Cooperating, not competing, to improve health care

BMJ 1995; 310 doi: https://doi.org/10.1136/bmj.310.6991.1349 (Published 27 May 1995) Cite this as: BMJ 1995;310:1349
  1. Don Berwick,
  2. Richard Smith
  1. Director Institute for Health Care Improvement, Boston, MA 02116, USA
  2. Editor BMJ, London WC1H 9JR

    The first European forum on quality improvement in health care will provide a way

    Cooperation may become most difficult just when it is most needed. When stress is high, fear develops; and fear fragments us. Health care leaders should now be working more and more closely with each other, seeking systemic solutions for systemic problems, but the opposite is happening. As demands to cut costs increase and as governments and other groups paying for health care probe the system for evidence of safety and effectiveness, professions tend to retreat within their own walls, organisations become increasingly secretive, and individuals struggle against their interdependencies.

    We have seen this in the United States as reform of health care has gained momentum, mostly induced by large corporate purchasers of care, which provide most of the health care insurance for the American population. These purchasers have been angered by the steady growth in American health care costs—almost three times the rate of inflation for over two decades—without strong evidence either of added benefit to the population or of effective efforts by health care organisations to control their own costs. Trust has been broken, and those paying for health care are now more assertive than ever before. They are requiring organisations to provide data on their performance, including data not only on costs but also on health status outcomes, rates of use of diagnostic and therapeutic procedures, and patients' satisfaction. Standardised scoring systems—so called “report cards”—are appearing more and more frequently, and the demise of the federal government's efforts to enact health reform has not slowed these moves by the private sector towards accountability and measurement of performance.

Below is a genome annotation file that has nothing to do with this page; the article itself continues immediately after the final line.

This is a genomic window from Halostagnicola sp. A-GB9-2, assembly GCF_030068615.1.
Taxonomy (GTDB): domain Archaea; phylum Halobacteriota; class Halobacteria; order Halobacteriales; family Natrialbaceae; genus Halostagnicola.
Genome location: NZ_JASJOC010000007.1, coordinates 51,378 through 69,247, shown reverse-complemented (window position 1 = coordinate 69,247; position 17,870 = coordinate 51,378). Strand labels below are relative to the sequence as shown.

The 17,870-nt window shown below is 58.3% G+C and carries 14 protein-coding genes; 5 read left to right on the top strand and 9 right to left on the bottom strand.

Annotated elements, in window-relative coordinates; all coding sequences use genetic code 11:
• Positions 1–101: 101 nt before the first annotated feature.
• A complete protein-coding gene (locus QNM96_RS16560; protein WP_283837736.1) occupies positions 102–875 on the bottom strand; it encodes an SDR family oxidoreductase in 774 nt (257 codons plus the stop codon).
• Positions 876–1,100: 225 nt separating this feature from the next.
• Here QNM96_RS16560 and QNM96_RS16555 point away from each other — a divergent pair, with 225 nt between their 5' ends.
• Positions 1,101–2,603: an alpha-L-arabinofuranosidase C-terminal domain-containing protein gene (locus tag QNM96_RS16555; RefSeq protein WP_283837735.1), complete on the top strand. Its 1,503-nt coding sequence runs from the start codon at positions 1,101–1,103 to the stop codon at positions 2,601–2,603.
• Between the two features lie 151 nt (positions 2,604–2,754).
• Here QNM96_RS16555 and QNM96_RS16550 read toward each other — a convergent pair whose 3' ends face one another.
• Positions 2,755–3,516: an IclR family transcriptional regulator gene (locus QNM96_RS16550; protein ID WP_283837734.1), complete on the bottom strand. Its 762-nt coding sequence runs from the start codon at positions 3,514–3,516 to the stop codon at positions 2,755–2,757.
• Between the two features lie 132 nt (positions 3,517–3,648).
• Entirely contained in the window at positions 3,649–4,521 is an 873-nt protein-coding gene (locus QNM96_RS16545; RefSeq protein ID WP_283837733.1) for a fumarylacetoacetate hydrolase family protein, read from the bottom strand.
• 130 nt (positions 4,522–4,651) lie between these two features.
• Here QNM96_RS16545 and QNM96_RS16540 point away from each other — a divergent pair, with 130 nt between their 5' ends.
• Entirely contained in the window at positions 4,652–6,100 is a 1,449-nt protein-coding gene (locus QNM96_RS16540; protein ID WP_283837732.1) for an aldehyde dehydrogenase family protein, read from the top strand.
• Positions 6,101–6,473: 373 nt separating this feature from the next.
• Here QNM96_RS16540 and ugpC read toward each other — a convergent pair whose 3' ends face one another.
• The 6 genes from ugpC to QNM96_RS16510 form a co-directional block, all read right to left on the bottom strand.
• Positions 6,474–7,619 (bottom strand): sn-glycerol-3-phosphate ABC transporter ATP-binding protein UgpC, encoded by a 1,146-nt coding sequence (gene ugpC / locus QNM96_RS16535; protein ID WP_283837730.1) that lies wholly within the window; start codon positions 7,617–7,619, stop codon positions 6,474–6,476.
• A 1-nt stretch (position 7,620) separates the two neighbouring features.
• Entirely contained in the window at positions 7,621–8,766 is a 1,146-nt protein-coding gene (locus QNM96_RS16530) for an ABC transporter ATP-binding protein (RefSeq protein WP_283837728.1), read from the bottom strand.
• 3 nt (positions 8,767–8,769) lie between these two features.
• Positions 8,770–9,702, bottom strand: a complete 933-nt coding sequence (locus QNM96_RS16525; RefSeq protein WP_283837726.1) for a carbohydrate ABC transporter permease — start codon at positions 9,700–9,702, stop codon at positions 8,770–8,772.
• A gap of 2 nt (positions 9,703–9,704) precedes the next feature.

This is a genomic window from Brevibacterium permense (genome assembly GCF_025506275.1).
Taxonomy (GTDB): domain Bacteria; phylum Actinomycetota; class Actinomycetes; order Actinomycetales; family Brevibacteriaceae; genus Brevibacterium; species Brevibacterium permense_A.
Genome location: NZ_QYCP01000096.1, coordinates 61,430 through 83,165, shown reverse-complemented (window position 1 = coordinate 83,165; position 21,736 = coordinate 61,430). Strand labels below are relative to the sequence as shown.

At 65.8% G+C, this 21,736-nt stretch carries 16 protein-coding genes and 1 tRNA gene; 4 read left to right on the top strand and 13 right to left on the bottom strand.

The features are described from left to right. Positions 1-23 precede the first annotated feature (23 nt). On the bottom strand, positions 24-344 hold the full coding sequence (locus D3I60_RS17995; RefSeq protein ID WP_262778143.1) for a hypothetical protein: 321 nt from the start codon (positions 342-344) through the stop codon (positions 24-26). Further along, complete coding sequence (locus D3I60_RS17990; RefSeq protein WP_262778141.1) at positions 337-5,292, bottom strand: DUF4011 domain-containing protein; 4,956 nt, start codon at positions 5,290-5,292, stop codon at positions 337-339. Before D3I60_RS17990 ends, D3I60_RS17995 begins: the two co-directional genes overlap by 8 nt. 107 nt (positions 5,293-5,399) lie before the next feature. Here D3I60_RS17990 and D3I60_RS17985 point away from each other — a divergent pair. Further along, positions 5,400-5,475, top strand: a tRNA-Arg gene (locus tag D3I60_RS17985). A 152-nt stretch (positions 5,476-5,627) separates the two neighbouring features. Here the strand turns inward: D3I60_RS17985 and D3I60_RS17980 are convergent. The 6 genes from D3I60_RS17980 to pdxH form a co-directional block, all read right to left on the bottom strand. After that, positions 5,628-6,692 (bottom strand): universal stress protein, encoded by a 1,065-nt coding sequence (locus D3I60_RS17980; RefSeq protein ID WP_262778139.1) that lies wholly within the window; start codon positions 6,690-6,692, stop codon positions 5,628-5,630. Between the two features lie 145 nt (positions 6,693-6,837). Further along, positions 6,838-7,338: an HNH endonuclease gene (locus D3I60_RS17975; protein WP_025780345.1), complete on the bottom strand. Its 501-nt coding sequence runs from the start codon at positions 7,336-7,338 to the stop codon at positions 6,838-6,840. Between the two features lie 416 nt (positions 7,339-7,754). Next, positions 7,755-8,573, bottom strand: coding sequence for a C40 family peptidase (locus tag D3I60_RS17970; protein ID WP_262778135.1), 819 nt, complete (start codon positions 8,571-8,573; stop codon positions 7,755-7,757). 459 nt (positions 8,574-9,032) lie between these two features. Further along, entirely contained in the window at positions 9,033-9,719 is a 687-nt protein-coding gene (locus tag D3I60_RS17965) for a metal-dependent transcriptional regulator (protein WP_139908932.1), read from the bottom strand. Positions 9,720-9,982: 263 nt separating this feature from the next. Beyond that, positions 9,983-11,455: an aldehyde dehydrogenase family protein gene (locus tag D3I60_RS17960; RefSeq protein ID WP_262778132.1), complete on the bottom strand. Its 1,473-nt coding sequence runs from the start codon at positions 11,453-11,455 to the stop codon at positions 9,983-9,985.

American health …

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